So, guess what? I am not going to go online and give them a bad review. I shall give the desk person some friendly, annoying suggestions (that will most likely be ignored) and be on my way. Tolerance is a beautiful thing, yes? (She says after venting to complete strangers.)
But really, it’s not their fault. I take responsibility for my aesthetic sensitivities and will simply have to pay more to get the little things that make me comfortable.
One more thing.
This is for the cranky guy who complained to the universe at large (on Tripadvisor) about the detailed Casita map (lovingly and personally drawn and written by yours truly, then photocopied with care).
The map of San Jose provided by the hotel is an antique. And not in a good way. Borrowed from somewhere (in the early seventies, I’m guessing), it is at least an 8th generation photocopy. No black in evidence, only grey and white.
Someone tried, though. He or she went in and pasted numbers on a handful of places of interest (half the time, however, the number blots out the name and/or shape of the edifice it marks).
Somewhere along the Xerox chain, the numbers in the key describing what each place actually is have conveniently been cut off. So the map numerals remain mysterious symbols obscuring unknown landmarks that you simply must see.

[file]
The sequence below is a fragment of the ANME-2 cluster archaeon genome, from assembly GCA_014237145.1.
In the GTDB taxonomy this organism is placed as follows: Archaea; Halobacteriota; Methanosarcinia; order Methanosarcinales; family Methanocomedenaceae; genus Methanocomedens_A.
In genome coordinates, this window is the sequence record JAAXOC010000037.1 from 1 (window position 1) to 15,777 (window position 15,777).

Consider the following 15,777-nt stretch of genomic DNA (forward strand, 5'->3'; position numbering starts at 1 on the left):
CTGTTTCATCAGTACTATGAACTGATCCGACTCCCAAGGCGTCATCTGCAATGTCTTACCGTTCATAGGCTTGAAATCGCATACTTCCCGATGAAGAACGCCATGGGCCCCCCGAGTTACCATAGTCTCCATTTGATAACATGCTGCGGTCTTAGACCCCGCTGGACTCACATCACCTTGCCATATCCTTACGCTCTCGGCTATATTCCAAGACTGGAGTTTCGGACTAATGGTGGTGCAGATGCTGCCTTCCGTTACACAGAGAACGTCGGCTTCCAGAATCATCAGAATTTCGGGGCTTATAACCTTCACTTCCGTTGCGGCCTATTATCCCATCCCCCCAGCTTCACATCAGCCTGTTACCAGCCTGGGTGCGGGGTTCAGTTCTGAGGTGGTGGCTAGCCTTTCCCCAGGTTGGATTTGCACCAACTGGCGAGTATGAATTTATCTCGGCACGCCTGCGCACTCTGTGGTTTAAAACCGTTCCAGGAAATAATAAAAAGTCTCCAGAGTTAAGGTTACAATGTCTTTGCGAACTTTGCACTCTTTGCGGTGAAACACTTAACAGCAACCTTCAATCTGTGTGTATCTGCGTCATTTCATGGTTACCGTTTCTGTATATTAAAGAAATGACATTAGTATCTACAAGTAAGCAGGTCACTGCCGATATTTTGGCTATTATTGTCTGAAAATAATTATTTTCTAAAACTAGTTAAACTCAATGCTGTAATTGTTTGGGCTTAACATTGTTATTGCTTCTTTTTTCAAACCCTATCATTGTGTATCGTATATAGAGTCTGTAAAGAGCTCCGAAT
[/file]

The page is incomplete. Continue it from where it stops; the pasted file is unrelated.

(Or maybe it’s a travel game: identify the building and match the number with the description. Hours of fun for the entire family.)
After an hour or so of inept circling whilst searching for a recommended restaurant, with blood sugar dangerously low, I try showing the map to locals, asking how to get there from here. I might as well have a map of downtown Hong Kong in my hands. The helpful Josephinos try, but are unable to decipher it.
Of course, most of the time, they don’t even know what street we’re on. This is one of the many charms of Costa Rica. People do not use street addresses. They speak in landmarks…”The hardware store? It’s 500 meters west of the whatsit.” (Which is fine if you know where the whatsit is…)
Complain about OUR place, our map will you? Why I oughtta….
But it’s all good. Great, actually.
Don’t worry, be happy—we’re traveling, what luck! Do you realize what a small percentage of people on the planet actually have this luxury? (If you do know that number, please tell me cause i’d love to know.)
Casita de las Flores B&K (Bed and Kitchen)